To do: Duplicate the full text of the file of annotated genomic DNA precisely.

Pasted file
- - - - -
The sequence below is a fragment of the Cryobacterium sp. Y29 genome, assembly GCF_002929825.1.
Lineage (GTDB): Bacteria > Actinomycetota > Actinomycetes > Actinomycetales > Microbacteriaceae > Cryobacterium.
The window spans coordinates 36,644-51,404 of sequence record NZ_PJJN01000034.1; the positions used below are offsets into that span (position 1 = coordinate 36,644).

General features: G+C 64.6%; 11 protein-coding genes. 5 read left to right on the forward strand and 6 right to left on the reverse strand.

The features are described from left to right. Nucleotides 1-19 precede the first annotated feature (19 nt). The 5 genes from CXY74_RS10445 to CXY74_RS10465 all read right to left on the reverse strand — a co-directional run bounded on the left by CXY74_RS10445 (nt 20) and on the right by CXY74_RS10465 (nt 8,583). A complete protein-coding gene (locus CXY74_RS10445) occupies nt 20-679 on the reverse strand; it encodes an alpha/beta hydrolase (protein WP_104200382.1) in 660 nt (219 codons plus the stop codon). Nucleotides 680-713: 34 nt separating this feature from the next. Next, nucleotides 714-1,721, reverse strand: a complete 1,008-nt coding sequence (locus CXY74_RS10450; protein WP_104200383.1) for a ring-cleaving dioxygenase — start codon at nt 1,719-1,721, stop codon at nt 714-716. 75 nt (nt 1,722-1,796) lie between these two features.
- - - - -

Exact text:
The sequence below is a fragment of the Cryobacterium sp. Y29 genome, assembly GCF_002929825.1.
Lineage (GTDB): Bacteria > Actinomycetota > Actinomycetes > Actinomycetales > Microbacteriaceae > Cryobacterium.
The window spans coordinates 36,644-51,404 of sequence record NZ_PJJN01000034.1; the positions used below are offsets into that span (position 1 = coordinate 36,644).

General features: G+C 64.6%; 11 protein-coding genes. 5 read left to right on the forward strand and 6 right to left on the reverse strand.

The features are described from left to right. Nucleotides 1-19 precede the first annotated feature (19 nt). The 5 genes from CXY74_RS10445 to CXY74_RS10465 all read right to left on the reverse strand — a co-directional run bounded on the left by CXY74_RS10445 (nt 20) and on the right by CXY74_RS10465 (nt 8,583). A complete protein-coding gene (locus CXY74_RS10445) occupies nt 20-679 on the reverse strand; it encodes an alpha/beta hydrolase (protein WP_104200382.1) in 660 nt (219 codons plus the stop codon). Nucleotides 680-713: 34 nt separating this feature from the next. Next, nucleotides 714-1,721, reverse strand: a complete 1,008-nt coding sequence (locus CXY74_RS10450; protein WP_104200383.1) for a ring-cleaving dioxygenase — start codon at nt 1,719-1,721, stop codon at nt 714-716. 75 nt (nt 1,722-1,796) lie between these two features.